Of course, these findings are hardly a condemnation of cannabis. Our research suggests that partaking doesn’t help or harm people’s creativity, and so for employees in roles focused on generating creative ideas, occasional pot use may not be problematic. However, the effect of weed on people’s ability to reliably evaluate creative ideas does imply a potential downside to workplace usage: If you are a manager or project leader tasked with evaluating creative ideas (whether your own or those of your colleagues), being high might make you more likely to overestimate an idea’s merit. So for these roles, sobriety may be beneficial.

Ultimately, as with any complex workplace issue, navigating weed at work calls for a nuanced approach. As more states and countries legalize cannabis (and as the prevalence of remote work potentially makes it easier for employees to use it on the clock), organizations may need to reevaluate blanket bans, mandatory drug testing, and other attempts to fully bar consumption. Especially when it comes to roles focused on the generation rather than evaluation of creative ideas, our research suggests that prohibiting pot may be an unnecessary infringement on workers’ lives. On the other hand, for work that requires clear-eyed evaluation of creative options, organizations may stand to benefit from implementing policies that respect personal freedom while encouraging employees to stay sober.

Most importantly, leaders must remember that the science linking cannabis use and work outcomes is still new and evolving. Researchers have started to explore whether cannabis can alleviate anxiety, depression, and other mental health issues, and their early-stage findings have been mixed, with studies suggesting that cannabis may potentially both help and harm users’ psychological and physical wellbeing. Research specific to workplace outcomes has also shown that beyond its impact on people’s ability to evaluate creativity at work, cannabis use may come with many other potential downsides, including poorer task performance, reduced organizational citizenship, and other counterproductive behaviors. And even when it comes to creativity, it’s important to note that our study is only a first step, and that more research is no doubt required to fully understand the complicated effects of cannabis use on different kinds of creative endeavors.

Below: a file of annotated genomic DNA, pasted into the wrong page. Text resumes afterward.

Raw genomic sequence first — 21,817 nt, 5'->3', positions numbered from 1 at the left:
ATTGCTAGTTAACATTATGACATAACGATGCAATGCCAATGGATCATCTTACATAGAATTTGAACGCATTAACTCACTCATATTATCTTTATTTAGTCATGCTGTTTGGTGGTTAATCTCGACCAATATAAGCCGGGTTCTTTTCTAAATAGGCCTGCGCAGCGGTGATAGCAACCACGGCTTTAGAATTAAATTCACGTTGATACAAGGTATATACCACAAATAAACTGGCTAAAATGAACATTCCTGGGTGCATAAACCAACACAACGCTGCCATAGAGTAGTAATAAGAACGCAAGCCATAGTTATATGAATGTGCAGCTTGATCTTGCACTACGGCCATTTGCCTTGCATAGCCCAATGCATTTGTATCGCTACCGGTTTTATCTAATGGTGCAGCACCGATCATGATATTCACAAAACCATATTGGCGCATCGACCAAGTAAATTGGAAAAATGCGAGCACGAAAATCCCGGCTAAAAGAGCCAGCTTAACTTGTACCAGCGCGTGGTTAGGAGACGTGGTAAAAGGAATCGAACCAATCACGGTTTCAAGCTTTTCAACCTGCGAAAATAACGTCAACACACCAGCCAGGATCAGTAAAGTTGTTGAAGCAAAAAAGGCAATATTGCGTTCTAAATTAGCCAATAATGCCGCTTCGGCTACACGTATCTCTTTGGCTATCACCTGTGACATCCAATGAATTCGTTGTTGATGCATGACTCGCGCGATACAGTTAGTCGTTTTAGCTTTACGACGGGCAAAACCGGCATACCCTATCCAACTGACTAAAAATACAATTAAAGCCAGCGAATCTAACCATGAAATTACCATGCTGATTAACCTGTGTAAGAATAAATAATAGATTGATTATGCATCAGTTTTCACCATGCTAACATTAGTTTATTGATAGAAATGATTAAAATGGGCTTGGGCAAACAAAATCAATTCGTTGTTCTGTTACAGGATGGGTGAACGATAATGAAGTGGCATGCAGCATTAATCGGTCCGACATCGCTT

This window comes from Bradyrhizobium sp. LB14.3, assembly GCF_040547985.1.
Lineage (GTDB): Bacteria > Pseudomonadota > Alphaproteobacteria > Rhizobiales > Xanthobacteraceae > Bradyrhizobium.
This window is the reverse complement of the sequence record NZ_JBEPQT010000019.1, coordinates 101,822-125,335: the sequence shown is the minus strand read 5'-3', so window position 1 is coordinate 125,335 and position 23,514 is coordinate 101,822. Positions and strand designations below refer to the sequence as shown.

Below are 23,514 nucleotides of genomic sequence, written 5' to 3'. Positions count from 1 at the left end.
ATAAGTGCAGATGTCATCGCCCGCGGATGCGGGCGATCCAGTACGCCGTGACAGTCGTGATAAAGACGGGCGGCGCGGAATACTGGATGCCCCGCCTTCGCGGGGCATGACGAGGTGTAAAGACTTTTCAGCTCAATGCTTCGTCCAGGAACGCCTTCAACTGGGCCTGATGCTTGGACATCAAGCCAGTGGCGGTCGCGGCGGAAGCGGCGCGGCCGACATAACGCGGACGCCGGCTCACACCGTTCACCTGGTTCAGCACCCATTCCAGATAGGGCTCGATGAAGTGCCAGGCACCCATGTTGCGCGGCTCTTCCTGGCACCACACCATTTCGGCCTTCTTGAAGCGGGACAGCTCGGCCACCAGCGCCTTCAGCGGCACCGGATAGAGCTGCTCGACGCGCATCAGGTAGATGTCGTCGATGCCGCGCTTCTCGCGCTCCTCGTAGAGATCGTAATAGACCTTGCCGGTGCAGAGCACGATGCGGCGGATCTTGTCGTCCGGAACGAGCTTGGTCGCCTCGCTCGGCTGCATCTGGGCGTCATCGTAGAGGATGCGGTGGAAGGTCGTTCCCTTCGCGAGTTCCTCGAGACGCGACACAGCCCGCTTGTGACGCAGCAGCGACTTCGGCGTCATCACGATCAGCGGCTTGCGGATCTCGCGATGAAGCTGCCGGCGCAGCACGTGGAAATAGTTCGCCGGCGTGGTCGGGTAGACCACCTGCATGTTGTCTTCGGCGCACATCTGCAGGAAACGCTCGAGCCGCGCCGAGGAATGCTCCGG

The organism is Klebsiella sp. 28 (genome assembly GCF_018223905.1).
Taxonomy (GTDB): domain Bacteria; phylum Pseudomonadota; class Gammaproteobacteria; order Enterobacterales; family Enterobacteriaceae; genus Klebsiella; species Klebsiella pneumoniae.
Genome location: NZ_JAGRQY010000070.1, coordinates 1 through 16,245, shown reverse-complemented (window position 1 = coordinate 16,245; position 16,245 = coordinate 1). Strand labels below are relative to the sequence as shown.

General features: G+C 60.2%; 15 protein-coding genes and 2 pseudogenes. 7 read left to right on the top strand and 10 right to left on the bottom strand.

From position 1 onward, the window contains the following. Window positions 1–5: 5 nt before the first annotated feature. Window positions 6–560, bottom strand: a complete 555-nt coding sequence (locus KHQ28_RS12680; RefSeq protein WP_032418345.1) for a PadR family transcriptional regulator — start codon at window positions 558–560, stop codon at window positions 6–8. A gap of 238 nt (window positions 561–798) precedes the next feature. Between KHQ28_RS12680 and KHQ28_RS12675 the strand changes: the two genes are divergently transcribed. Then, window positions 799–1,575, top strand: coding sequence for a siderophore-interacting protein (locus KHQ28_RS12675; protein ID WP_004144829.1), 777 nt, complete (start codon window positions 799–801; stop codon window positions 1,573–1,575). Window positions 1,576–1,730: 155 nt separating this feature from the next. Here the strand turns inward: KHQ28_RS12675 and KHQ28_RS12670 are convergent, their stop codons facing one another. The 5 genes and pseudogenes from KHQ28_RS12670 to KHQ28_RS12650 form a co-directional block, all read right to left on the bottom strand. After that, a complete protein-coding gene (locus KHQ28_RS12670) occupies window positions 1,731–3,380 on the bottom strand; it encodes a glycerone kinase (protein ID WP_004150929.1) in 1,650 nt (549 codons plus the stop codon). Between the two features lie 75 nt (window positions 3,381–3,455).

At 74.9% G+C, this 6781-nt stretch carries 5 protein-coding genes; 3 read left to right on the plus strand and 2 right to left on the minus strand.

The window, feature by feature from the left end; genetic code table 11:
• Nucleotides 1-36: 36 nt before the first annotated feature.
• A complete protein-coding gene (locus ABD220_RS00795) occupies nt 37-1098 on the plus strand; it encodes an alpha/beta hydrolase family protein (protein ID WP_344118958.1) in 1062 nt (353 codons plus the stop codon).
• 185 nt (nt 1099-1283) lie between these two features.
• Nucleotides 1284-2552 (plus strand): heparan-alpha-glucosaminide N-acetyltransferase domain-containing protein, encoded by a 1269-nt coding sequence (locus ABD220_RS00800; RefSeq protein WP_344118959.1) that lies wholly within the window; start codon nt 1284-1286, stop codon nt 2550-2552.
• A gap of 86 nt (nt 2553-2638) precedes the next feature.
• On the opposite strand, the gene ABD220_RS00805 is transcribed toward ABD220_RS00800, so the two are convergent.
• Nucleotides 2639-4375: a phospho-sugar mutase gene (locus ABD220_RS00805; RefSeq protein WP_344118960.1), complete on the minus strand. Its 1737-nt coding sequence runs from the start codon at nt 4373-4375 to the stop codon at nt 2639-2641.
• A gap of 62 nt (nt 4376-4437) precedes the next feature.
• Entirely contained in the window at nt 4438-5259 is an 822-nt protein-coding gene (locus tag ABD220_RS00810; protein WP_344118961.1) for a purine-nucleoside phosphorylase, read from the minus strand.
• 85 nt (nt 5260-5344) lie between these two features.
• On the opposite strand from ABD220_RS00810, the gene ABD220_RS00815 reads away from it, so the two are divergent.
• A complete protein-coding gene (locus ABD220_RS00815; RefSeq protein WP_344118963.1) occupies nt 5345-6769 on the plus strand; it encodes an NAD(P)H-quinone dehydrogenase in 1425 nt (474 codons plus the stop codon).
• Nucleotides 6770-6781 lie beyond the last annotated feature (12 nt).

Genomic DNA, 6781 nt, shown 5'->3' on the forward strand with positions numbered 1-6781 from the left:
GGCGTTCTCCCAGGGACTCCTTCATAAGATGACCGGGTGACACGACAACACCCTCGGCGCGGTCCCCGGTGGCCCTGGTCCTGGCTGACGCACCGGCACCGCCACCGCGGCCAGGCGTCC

That said, it is clear that at least some commonly held beliefs about the effects of cannabis on creativity, perpetuated by the likes of Steve Jobs and Lady Gaga, may not hold true for everyone. It’s up to managers to ensure that their decisions and rules related to cannabis use are informed not by pop culture or out-of-date assumptions, but by the latest developments in this nascent scientific field.